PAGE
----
When Ashley Brooks, OTR/L, began her career as an occupational therapist, hand therapy was considered very specialized and not a track for new graduates. Now a resident with OrthoCarolina’s 18-month, post-professional Hand Therapy Fellowship Program, Ashley is working to significantly develop her skills as a specialty provider of orthopedic upper extremity and hand rehabilitation services. Because complex hand injury recovery can be challenging, coursework is complex and hands-on work is precise. Ashley offered a peek at her background, thoughts on being an OT resident, and what a typical day for her in the clinic is like:
Tell us a bit about your background and how you got into this specialty of OT:
In school, I studied psychology and got my Master’s in occupational therapy. I was told over and over that hand therapy wasn’t for new graduates because it was so specialized, but being hard-headed, I started working part-time in a small private clinic and eventually full time. A few years later, I decided I needed to hone my skills and started researching residency and fellowship programs. I had heard about OrthoCarolina’s Hand Therapy Residency program from a former resident applicant who encouraged me to apply.
You worked a regular, full-time therapy job before deciding to enter the residency program at OrthoCarolina. What’s different?
I worked in a private practice with an emphasis in hand therapy for four years prior to starting my residency. As a resident in this program, I work with physicians to help map out a specific course of care for each individual patient. This opportunity is great because I learn a lot of different skills and work with many different people on therapeutic interventions to help return patients to their best level of function. I also get the opportunity to participate in and design research projects.
What might people not know about hand therapy?
Structured residency programs for all specialties (including hand therapy) are actually new to the field of occupational therapy; only a few have been established. They range from six months to 18 months and everything in between. OrthoCarolina truly is a pioneer of this type of residency.
Tell us about a typical day for you at work:
A lot of our days start very early, normally 6:30 a.m. or so. We are often sleepy-eyed wandering in! We have classes with the hand surgery fellows in the morning. The morning conferences are a good opportunity to learn about each other’s fields. Interacting with the physicians and hand fellows affords us, as hand therapy residents, the opportunity to learn about hand surgery and practice, not just about therapy.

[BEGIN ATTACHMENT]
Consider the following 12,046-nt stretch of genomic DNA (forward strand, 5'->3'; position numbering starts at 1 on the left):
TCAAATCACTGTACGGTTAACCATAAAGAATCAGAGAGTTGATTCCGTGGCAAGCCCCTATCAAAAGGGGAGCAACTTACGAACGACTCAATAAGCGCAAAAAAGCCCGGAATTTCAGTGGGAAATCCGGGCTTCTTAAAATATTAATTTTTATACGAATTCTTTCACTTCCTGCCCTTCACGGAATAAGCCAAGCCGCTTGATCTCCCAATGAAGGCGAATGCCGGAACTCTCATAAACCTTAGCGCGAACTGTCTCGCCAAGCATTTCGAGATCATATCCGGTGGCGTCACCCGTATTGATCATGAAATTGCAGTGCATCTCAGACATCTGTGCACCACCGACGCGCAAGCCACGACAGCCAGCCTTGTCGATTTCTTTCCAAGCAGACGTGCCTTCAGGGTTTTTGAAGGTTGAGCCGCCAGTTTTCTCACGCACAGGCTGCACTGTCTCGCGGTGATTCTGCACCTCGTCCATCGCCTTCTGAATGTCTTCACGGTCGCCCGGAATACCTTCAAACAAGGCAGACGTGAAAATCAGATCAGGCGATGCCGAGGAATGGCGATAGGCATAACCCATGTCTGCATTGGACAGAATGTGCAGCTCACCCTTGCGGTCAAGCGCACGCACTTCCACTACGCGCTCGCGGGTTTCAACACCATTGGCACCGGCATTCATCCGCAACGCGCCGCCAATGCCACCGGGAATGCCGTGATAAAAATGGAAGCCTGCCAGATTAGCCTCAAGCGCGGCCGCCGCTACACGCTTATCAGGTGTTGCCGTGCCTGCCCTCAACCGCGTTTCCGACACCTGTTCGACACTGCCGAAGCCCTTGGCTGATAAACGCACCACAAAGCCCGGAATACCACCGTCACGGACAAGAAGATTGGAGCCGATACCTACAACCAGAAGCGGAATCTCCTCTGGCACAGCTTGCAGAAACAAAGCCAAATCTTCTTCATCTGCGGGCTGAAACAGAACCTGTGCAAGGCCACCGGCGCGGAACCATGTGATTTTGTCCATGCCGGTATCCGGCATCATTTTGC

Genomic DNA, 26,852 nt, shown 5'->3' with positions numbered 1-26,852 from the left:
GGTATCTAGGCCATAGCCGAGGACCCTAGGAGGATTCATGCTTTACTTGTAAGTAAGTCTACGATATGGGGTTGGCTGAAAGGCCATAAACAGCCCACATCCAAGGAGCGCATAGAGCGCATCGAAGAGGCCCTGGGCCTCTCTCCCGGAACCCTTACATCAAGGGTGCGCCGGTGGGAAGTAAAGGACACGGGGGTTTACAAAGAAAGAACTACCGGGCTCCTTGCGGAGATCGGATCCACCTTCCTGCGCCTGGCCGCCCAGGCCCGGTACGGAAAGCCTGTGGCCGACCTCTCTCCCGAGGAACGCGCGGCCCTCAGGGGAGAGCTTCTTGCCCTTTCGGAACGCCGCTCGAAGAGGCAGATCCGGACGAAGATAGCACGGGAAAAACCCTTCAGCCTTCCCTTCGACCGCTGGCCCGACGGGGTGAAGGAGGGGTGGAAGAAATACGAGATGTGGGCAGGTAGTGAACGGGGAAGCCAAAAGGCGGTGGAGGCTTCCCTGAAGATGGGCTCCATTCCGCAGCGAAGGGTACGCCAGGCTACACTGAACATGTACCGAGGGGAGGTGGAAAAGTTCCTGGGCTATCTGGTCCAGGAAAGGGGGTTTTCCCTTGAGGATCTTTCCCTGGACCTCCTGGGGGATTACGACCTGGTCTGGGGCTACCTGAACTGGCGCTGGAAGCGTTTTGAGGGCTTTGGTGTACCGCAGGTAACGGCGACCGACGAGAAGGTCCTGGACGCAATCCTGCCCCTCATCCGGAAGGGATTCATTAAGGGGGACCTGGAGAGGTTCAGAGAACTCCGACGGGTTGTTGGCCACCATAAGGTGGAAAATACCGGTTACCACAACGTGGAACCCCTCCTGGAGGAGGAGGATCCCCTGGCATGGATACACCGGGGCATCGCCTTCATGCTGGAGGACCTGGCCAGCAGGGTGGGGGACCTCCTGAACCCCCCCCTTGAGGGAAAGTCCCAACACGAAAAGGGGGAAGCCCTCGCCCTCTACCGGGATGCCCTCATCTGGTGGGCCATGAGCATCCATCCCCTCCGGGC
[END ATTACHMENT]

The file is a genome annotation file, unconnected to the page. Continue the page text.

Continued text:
Afterward, I return to the clinic where I have my own caseload. I evaluate and treat patients, make splints and participate in one-on-one mentoring sessions. Being here affords me the opportunity to have back up when needed and continue to learn. I never feel alone. Most OTs here have 20+ years of experience so there’s a wealth of information and people to learn from.
At lunchtime, I may get the chance to more casually interact with other therapists and discuss our cases of the day. It’s not structured but it’s crucial to be able to bounce around and exchange ideas.
In addition to treating patients, I have weekly coursework that includes lecture, PowerPoint presentations, article analysis, case studies, and assignments.
Structuring the day is important for a resident to make sure you get everything in while staying balanced; making sure to carve out time for rest and fun during the week.
The OrthoCarolina Hand Therapy Residency Program helps advance a medical provider’s performance and expertise in the focused area of hand therapy, making them more specialized practitioners.
The program is in the final stages of national accreditation and when it achieves accreditation, will be only the 10th occupational therapy residency program in the United States to have achieved full accreditation to date. It will be the only Hand Therapy Residency in North Carolina.
Occupational Therapy celebrates its centennial in 2017. For more information on the profession including history and stories of how it has changed lives visit otcentennial.org.